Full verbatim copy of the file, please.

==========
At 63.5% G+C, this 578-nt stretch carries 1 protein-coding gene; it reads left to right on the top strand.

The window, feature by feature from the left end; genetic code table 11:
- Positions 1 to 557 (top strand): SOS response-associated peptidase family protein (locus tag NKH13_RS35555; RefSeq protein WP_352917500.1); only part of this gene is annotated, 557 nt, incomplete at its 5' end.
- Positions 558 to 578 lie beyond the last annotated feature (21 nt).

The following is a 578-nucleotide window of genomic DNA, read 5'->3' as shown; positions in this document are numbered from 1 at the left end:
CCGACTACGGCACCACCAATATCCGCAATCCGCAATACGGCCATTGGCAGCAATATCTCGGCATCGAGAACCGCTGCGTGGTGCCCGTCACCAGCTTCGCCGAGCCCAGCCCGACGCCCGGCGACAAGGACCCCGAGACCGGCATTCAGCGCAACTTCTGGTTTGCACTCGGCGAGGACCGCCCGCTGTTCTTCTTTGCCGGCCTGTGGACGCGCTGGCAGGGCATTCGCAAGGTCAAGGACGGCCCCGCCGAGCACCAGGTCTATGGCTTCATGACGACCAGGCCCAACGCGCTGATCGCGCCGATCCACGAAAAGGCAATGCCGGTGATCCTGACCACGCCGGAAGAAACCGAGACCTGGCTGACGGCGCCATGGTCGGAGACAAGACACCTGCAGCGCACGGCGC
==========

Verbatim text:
At 63.5% G+C, this 578-nt stretch carries 1 protein-coding gene; it reads left to right on the top strand.

The window, feature by feature from the left end; genetic code table 11:
- Positions 1 to 557 (top strand): SOS response-associated peptidase family protein (locus tag NKH13_RS35555; RefSeq protein WP_352917500.1); only part of this gene is annotated, 557 nt, incomplete at its 5' end.
- Positions 558 to 578 lie beyond the last annotated feature (21 nt).

The following is a 578-nucleotide window of genomic DNA, read 5'->3' as shown; positions in this document are numbered from 1 at the left end:
CCGACTACGGCACCACCAATATCCGCAATCCGCAATACGGCCATTGGCAGCAATATCTCGGCATCGAGAACCGCTGCGTGGTGCCCGTCACCAGCTTCGCCGAGCCCAGCCCGACGCCCGGCGACAAGGACCCCGAGACCGGCATTCAGCGCAACTTCTGGTTTGCACTCGGCGAGGACCGCCCGCTGTTCTTCTTTGCCGGCCTGTGGACGCGCTGGCAGGGCATTCGCAAGGTCAAGGACGGCCCCGCCGAGCACCAGGTCTATGGCTTCATGACGACCAGGCCCAACGCGCTGATCGCGCCGATCCACGAAAAGGCAATGCCGGTGATCCTGACCACGCCGGAAGAAACCGAGACCTGGCTGACGGCGCCATGGTCGGAGACAAGACACCTGCAGCGCACGGCGC